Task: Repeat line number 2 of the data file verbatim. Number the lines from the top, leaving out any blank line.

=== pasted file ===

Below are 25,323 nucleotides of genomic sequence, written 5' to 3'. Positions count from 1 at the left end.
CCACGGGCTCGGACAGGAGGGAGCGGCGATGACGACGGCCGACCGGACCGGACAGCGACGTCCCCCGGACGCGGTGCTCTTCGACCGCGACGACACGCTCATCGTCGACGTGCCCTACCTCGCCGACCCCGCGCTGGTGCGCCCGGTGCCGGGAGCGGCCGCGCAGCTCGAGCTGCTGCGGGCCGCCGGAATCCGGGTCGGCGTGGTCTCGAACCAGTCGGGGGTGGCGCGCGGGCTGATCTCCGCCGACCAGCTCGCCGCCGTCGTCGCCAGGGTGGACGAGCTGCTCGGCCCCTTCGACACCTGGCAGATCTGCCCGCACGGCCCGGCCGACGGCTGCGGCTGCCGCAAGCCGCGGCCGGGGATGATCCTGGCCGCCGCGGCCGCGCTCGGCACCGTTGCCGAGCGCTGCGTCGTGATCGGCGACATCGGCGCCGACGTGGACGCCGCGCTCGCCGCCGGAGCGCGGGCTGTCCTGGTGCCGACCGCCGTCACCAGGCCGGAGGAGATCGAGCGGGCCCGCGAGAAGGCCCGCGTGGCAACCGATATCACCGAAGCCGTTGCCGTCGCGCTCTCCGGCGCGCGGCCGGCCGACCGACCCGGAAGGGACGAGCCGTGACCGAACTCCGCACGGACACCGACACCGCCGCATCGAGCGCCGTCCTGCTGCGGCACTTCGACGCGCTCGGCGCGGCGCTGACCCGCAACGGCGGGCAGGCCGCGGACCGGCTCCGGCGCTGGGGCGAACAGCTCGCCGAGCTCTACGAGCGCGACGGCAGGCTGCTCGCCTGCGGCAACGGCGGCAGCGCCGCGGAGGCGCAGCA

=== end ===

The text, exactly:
CCACGGGCTCGGACAGGAGGGAGCGGCGATGACGACGGCCGACCGGACCGGACAGCGACGTCCCCCGGACGCGGTGCTCTTCGACCGCGACGACACGCTCATCGTCGACGTGCCCTACCTCGCCGACCCCGCGCTGGTGCGCCCGGTGCCGGGAGCGGCCGCGCAGCTCGAGCTGCTGCGGGCCGCCGGAATCCGGGTCGGCGTGGTCTCGAACCAGTCGGGGGTGGCGCGCGGGCTGATCTCCGCCGACCAGCTCGCCGCCGTCGTCGCCAGGGTGGACGAGCTGCTCGGCCCCTTCGACACCTGGCAGATCTGCCCGCACGGCCCGGCCGACGGCTGCGGCTGCCGCAAGCCGCGGCCGGGGATGATCCTGGCCGCCGCGGCCGCGCTCGGCACCGTTGCCGAGCGCTGCGTCGTGATCGGCGACATCGGCGCCGACGTGGACGCCGCGCTCGCCGCCGGAGCGCGGGCTGTCCTGGTGCCGACCGCCGTCACCAGGCCGGAGGAGATCGAGCGGGCCCGCGAGAAGGCCCGCGTGGCAACCGATATCACCGAAGCCGTTGCCGTCGCGCTCTCCGGCGCGCGGCCGGCCGACCGACCCGGAAGGGACGAGCCGTGACCGAACTCCGCACGGACACCGACACCGCCGCATCGAGCGCCGTCCTGCTGCGGCACTTCGACGCGCTCGGCGCGGCGCTGACCCGCAACGGCGGGCAGGCCGCGGACCGGCTCCGGCGCTGGGGCGAACAGCTCGCCGAGCTCTACGAGCGCGACGGCAGGCTGCTCGCCTGCGGCAACGGCGGCAGCGCCGCGGAGGCGCAGCA